To study the topographical organization of mu and beta band event-related desynchronization (ERD) associated with voluntary hand and foot movements, we used magnetoencephalographic (MEG) recordings from 19 patients with perirolandic lesions. Synthetic aperture magnetometry (SAM) was used to detect and localize changes in the mu (7 - 11 Hz) and beta (13 - 30 Hz) frequency bands associated with repetitive movements of the hand and foot and overlaid on individual coregistered magnetic resonance (MR) images. Hand movements showed homotopic and contralateral ERD at the sensorimotor (S/M) cortex in the majority of cases for mu and to a lesser extent for beta rhythms. Foot movements showed an increased heterotopic distribution with bilateral and ipsilateral ERD compared to hand movements. No systematic topographical segregation between mu and beta ERD could be observed. In patients with perirolandic lesions, the mu and beta band spatial characteristics associated with hand movements retain the expected functional-anatomical boundaries to a large extent. Foot movements have altered patterns of mu and beta band ERD, which may give more insight into the differential functional role of oscillatory activity in different voluntary movements.

4.
Neurosurgery ; 61(6): 1209-17; discussion 1217-8, 2007 Dec.
Artigo em Inglês | MEDLINE | ID: mdl-18162900

RESUMO

OBJECTIVE: To study interhemispheric differences of somatosensory evoked field (SEF) characteristics and the spatial distribution of equivalent current dipole sources in patients with unilateral hemispheric lesions around the central sulcus region. METHODS: In 17 patients with perirolandic lesions, averaged somatosensory responses after posterior tibial nerve stimulation at the ankle were recorded with magnetoencephalography. Dipole source solutions in the affected (AH) and unaffected (UH) hemispheres were analyzed and compared for latency, equivalent current dipole strength, root mean square, and spatial distribution in relation to clinical findings. RESULTS: Three main SEF components, P45m, N60m, and P75m, were identified in the hemisphere contralateral to the stimulated nerve. Dipole strength for the P45m component was significantly higher in the AH compared with the UH. SEF characteristics in the AH and UH showed no significant differences with respect to component latency or dipole strength of the N60m and P75m components. Interdipole location asymmetries exceeded 1.0 cm in 71% of the patients. Comparison of the posterior tibial nerve evoked responses (P45m and N60m) in patients with motor deficits and patients without deficits showed that these responses are enlarged in the AH when perirolandic lesions are present. Patients with motor deficits also showed an increased response for P45m in the UH. CONCLUSION: The results of posterior tibial nerve SEFs suggest spatial and functional changes in the somatosensory network as a result of perirolandic lesions with a possible relationship with clinical symptoms. The results can provide further basis for the evaluation of cortical changes in the presence of perirolandic lesions.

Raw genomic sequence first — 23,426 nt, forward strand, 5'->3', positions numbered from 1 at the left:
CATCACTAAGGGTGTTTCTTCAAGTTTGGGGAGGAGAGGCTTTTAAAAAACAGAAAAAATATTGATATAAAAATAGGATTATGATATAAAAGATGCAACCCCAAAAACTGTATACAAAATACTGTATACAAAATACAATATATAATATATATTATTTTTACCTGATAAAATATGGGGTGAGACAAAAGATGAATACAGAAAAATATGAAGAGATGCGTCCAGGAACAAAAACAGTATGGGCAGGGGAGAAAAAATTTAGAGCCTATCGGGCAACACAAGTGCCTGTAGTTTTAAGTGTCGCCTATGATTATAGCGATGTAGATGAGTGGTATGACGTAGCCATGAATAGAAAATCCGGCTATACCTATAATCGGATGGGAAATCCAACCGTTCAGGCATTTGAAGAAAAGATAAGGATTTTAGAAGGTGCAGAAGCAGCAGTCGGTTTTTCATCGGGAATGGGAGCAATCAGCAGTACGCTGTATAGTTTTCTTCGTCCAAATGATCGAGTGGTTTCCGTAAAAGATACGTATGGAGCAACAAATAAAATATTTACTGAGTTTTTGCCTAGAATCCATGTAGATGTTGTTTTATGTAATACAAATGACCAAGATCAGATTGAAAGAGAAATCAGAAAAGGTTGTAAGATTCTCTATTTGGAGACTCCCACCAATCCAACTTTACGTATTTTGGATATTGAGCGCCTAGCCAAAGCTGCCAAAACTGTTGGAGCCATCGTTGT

Assuntos
Lesões Encefálicas/patologia , Lesões Encefálicas/fisiopatologia , Córtex Cerebral/patologia , Potenciais Somatossensoriais Evocados/fisiologia , Magnetoencefalografia , Nervo Tibial/fisiopatologia , Adulto , Idoso , Mapeamento Encefálico , Estimulação Elétrica/métodos , Feminino , Humanos , Imageamento por Ressonância Magnética/métodos , Masculino , Pessoa de Meia-Idade , Tempo de Reação/efeitos da radiação